3. Mismatch between skills taught and skills needed
There is a mismatch between the skills that are taught to students in formal conservation courses and the skills that are required in biodiversity conservation and management positions. We found that some of the skills that practitioners feel are most lacking in their organisation are not taught on any Conservation Masters programmes or if they are, the training is not sufficient to make a difference. These include data analysis, data management and leadership. Among many training gaps outlined by practitioners was the need for training in monitoring design and how monitoring can be linked to and inform management objectives.
The top 10 skills and training needs that respondents felt would assist in achieving management objectives
4. Big egos interfere with effective collaborations
One of the most surprising findings was that a whopping 84% of survey participants identified ‘big egos’ and other interpersonal issues between practitioners at high levels to have impacted collaboration efforts. This included a lack of trust within collaborations and blocking of data- and knowledge-sharing among practitioners, with issues such as possessiveness over data, species, or sites identified as hindering management connectivity and conservation efforts. This is alarming as it suggests that that egos and interpersonal issues hinder island conservation efforts worldwide.
From problems to practical solutions
The paper may be published, but the identification of these barriers by the island practitioner community itself is only the first step. Increasing awareness of barriers with outreach (including this article) is the next step. And tackling and eventually reversing or mitigating the barriers should follow. Our hope for the third step is that the survey results will help to:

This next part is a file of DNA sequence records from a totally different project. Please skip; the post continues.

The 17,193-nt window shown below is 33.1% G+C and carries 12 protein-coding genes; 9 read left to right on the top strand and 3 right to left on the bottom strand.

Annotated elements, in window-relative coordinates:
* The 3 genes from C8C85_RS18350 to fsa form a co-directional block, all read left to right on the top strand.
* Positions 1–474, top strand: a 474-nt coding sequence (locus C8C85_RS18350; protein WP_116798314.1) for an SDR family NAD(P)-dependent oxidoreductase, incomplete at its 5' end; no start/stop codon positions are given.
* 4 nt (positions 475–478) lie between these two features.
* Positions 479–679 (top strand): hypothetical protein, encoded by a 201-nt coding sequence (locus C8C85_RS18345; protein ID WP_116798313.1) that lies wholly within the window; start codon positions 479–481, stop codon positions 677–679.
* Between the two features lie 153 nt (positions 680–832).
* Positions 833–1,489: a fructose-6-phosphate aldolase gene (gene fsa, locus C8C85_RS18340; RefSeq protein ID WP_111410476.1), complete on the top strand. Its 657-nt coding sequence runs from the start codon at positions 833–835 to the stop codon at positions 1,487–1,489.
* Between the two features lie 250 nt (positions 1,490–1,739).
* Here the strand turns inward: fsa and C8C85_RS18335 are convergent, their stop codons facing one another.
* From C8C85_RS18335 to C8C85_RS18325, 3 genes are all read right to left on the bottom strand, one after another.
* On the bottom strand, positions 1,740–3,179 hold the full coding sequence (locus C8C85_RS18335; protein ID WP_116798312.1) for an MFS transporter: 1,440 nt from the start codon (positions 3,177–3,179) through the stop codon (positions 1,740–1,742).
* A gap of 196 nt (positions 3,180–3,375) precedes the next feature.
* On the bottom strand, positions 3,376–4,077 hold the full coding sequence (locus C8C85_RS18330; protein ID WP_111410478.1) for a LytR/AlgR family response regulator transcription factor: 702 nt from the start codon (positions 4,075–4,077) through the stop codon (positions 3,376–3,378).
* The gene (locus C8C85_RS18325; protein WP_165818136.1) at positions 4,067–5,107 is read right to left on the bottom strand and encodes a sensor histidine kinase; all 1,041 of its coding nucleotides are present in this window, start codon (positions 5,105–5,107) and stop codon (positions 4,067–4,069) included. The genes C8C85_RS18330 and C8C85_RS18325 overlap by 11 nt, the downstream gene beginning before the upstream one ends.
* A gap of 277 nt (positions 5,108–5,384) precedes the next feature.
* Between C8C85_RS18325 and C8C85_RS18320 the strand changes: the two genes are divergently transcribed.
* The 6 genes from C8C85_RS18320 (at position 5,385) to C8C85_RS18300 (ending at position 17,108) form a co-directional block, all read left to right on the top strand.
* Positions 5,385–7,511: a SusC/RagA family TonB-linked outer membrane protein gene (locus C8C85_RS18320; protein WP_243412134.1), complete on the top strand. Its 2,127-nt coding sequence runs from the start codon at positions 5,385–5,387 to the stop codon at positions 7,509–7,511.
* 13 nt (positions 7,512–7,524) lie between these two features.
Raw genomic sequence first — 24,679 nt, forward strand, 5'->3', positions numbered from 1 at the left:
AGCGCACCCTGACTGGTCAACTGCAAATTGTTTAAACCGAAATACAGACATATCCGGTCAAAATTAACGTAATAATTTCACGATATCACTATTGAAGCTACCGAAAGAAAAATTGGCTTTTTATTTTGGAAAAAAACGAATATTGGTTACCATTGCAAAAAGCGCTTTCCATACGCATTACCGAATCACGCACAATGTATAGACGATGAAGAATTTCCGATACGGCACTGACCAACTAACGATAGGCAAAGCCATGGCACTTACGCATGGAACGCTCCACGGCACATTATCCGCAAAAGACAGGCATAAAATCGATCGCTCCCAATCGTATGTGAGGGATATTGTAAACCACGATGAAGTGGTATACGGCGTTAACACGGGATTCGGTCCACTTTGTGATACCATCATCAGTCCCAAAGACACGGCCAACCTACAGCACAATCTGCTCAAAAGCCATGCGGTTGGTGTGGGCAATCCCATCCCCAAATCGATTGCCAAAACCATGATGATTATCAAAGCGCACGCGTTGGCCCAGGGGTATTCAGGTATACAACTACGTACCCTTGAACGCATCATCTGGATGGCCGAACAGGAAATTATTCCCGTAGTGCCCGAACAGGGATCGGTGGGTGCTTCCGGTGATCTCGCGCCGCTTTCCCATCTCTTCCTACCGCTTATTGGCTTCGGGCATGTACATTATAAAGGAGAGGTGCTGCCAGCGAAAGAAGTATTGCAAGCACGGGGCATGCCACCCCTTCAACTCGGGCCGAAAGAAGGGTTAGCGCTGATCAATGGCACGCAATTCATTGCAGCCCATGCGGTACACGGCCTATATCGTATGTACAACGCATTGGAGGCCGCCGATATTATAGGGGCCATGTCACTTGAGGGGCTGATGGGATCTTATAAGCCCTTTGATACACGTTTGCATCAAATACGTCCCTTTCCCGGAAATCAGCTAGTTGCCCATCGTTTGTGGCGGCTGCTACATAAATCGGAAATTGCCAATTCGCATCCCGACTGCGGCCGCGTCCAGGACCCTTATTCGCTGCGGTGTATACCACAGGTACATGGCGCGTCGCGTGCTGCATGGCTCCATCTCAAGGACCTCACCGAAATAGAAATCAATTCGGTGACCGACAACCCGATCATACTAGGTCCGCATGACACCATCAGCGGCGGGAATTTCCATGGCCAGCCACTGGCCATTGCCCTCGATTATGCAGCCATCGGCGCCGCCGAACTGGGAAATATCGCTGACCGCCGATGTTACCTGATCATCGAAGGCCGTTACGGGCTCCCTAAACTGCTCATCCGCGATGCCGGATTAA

leverage targeted funding for actions that bridge these barriers for island practitioners, including longer funding cycles, and resources for additional staff;
shine a light on some of the unexpected obstacles, such as big egos and data issues, etc, emphasising the need for better collaboration, greater trust and professionalism at all levels;
provide more evidence that suitable training remains a crucial gap in island conservation, thereby supporting organisations wanting to provide more and better training for staff;
provide the information needed to better align conservation training with skills needs within conservation organisations;
trigger the introduction of incentive schemes for high-performing staff to encourage them to stay long-term in conservation positions;
promote engagement between research institutions and practitioners from the outset, to overcome barriers through genuine collaboration.
A last word
Island practitioners work on the frontline of conservation, tackling on a daily basis the dual crises of biodiversity loss and climate change, often against a rapidly ticking clock and with odds stacked against success. This study gives a voice to the entire community of island practitioners, who have told us clearly what the main barriers they face are and what they need to be effective. Supporting local people to do their jobs better is the only way to stem the current tide of biodiversity loss. Ultimately, this is one of the few ways islands will be able to effectively protect and manage their priceless biodiversity.
Dr Annabelle Constance conducting fieldwork for research into mangrove distribution and biomass at Aldabra Atoll.
To read more about this research, published in People and Nature, please visit: https://besjournals.onlinelibrary.wiley.com/doi/epdf/10.1002/pan3.10417
We would like to thank our co-authors, and the fantastic community of island practitioners who helped circulate, respond to and comment on the survey.